The broadcasting lobbyist says that Consumer Electronics Association President Gary Shapiro's opening speech accusing TV broadcasters of "squatting now on our broadband future" misses the mark. “He simply sees a world of wireless broadband, and that’s just not what the future holds,” Smith said. And the NAB chief also accused Shapiro of being out of touch: “He apparently was writing a book and missed the cord-cutting phenomenon."
NAB’s Smith Blasts Shapiro Over Spectrum
NAB President Gordon Smith fired back at Gary Shapiro after the CEA President used the opening session of the CES convention today to blast broadcasters for resisting efforts of the FCC to take back broadcast spectrum needed to fuel the growth of wireless broadband.
“They are squatting now on our broadband future,” Shapiro said before thousands in Las Vegas Hilton.
Following the speech, Smith said Shapiro is not giving broadcasting its due credit. “He simply sees a world of wireless broadband, and that’s just not what the future holds.”
According to Smith, the future includes broadcasting’s mobile DTV as a free, one-to-many complement to the wireless broadband.
“He [Shapiro] apparently was writing a book and missed the cord-cutting phenomenon,” he said, tweaking Shapiro for the relentless promotion of his just published The Comeback at the convention. The book, which argues for government policies that promote technological innovation, also attacks broadcasters for not handing over their spectrum for wireless broadband.
“Video on demand is wonderful,” Smith said. “We all enjoy that. We also like video live. But I want to watch the Super Bowl when it’s happening. There are many things that I want locally and free … that broadcasting still provides. “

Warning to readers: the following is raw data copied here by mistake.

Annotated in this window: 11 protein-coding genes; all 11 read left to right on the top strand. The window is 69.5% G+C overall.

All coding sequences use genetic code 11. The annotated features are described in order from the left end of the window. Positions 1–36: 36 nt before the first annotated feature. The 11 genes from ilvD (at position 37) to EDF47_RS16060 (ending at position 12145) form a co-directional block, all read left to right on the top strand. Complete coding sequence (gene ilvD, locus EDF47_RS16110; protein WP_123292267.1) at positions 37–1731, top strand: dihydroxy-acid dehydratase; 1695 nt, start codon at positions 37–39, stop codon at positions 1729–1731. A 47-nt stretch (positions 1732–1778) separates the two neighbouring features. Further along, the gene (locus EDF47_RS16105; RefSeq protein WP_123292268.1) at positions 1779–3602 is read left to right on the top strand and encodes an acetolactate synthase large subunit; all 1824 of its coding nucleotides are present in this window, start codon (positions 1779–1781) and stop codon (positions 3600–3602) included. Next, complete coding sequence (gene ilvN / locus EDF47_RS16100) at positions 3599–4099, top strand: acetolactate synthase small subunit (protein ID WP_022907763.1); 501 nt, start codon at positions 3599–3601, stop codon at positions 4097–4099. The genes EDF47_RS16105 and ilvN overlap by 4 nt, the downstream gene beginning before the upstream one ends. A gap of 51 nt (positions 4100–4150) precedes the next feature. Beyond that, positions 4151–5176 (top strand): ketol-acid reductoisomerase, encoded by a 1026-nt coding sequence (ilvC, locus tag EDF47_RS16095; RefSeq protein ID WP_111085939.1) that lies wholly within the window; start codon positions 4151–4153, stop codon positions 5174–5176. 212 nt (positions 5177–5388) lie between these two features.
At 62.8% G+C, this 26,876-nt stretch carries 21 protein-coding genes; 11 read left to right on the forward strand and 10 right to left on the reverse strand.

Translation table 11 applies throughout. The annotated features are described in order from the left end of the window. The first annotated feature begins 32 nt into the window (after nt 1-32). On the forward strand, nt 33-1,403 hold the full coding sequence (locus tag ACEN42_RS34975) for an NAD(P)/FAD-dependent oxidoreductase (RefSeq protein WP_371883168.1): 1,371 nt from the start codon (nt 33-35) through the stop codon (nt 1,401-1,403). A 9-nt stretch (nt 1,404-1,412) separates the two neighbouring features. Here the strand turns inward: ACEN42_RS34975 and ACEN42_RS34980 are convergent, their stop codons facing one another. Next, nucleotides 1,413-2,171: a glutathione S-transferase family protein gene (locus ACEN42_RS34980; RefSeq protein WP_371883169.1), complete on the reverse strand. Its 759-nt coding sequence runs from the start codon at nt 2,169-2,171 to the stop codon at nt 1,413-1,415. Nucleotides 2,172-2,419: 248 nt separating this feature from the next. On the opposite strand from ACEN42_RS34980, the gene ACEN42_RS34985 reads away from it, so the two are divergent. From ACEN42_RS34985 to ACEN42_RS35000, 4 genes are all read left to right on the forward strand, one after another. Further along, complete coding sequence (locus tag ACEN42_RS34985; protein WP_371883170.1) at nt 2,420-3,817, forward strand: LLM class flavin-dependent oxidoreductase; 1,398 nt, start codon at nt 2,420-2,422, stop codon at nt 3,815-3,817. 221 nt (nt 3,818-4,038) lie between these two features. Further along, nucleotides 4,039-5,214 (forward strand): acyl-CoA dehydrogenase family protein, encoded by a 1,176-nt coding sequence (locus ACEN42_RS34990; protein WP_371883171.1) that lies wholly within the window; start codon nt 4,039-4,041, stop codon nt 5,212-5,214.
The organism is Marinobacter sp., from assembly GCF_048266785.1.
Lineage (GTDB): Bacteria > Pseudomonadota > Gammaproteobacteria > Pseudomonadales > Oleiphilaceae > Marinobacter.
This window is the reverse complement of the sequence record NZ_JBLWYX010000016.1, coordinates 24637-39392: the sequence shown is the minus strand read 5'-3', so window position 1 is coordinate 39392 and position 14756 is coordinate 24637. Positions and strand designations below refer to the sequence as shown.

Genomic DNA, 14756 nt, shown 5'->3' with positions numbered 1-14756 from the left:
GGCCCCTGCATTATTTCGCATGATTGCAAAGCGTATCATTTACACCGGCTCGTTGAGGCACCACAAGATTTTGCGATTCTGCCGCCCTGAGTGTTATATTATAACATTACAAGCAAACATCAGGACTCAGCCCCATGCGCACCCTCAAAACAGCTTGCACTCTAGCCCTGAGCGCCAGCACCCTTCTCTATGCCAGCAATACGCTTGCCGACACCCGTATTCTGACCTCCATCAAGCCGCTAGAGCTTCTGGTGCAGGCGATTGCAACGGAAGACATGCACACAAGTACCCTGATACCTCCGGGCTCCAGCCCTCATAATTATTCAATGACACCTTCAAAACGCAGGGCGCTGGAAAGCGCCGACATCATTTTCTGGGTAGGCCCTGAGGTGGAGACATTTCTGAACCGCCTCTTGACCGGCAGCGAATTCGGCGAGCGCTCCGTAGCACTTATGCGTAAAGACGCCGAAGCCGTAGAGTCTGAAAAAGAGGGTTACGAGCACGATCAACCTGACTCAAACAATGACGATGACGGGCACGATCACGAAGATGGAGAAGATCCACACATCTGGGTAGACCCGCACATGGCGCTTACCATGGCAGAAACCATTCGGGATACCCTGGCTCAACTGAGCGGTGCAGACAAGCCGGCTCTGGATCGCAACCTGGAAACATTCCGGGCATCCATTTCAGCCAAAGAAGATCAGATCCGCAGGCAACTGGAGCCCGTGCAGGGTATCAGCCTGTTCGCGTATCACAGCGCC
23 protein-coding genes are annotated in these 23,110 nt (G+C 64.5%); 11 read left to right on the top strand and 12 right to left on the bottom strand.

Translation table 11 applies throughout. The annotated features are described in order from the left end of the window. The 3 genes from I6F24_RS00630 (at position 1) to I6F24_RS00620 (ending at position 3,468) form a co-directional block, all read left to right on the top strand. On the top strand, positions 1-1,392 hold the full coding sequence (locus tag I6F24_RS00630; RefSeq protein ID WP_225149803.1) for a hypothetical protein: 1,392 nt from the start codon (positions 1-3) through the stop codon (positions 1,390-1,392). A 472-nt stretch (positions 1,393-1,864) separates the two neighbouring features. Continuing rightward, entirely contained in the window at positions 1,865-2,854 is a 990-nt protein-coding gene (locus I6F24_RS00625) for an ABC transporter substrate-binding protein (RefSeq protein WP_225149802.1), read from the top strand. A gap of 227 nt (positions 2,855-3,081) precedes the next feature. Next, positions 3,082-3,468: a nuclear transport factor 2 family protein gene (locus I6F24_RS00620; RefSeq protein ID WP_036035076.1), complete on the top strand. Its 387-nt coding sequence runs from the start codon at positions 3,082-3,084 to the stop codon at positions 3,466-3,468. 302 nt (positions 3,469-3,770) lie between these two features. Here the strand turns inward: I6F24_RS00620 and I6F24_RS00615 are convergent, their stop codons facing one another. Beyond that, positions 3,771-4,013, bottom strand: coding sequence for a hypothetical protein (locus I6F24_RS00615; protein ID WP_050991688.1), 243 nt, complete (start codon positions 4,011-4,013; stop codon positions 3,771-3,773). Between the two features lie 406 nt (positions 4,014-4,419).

Smith refused to consider the notion that broadcasters would somehow fail to deliver on their promise of delivering mobile DTV service this year. “You’re going to see a tremendous amount of rollout and we are excited to be a part of that. We are filling the spectrum that we were given. “
Smith suggested that the government and the wireless broadband proponents look elsewhere for spectrum. “Nobody has given back spectrum like we have, nearly a third in the digital transition. We already gave at the office.”
According to Smith, broadcasters’ problem is that Congress continues to see the recovery and auctioning of spectrum as a bank. “Spectrum was the pay-for of every member of Congress’s new spending idea. I suspect that it will be again.”
That will keep the pressure on broadcasters’ spectrum, most of which is ideal for wireless broadband use. The FCC has proposed that broadcasters who voluntarily return some or all of their spectrum to the government be given a share of the auction proceeds.
Smith said he has no objections to such so-called incentive auctions, but he cautioned broadcasters who are tempted to go for the deal: “Make sure the check clears, because between you and the money is something called the United States Congress.”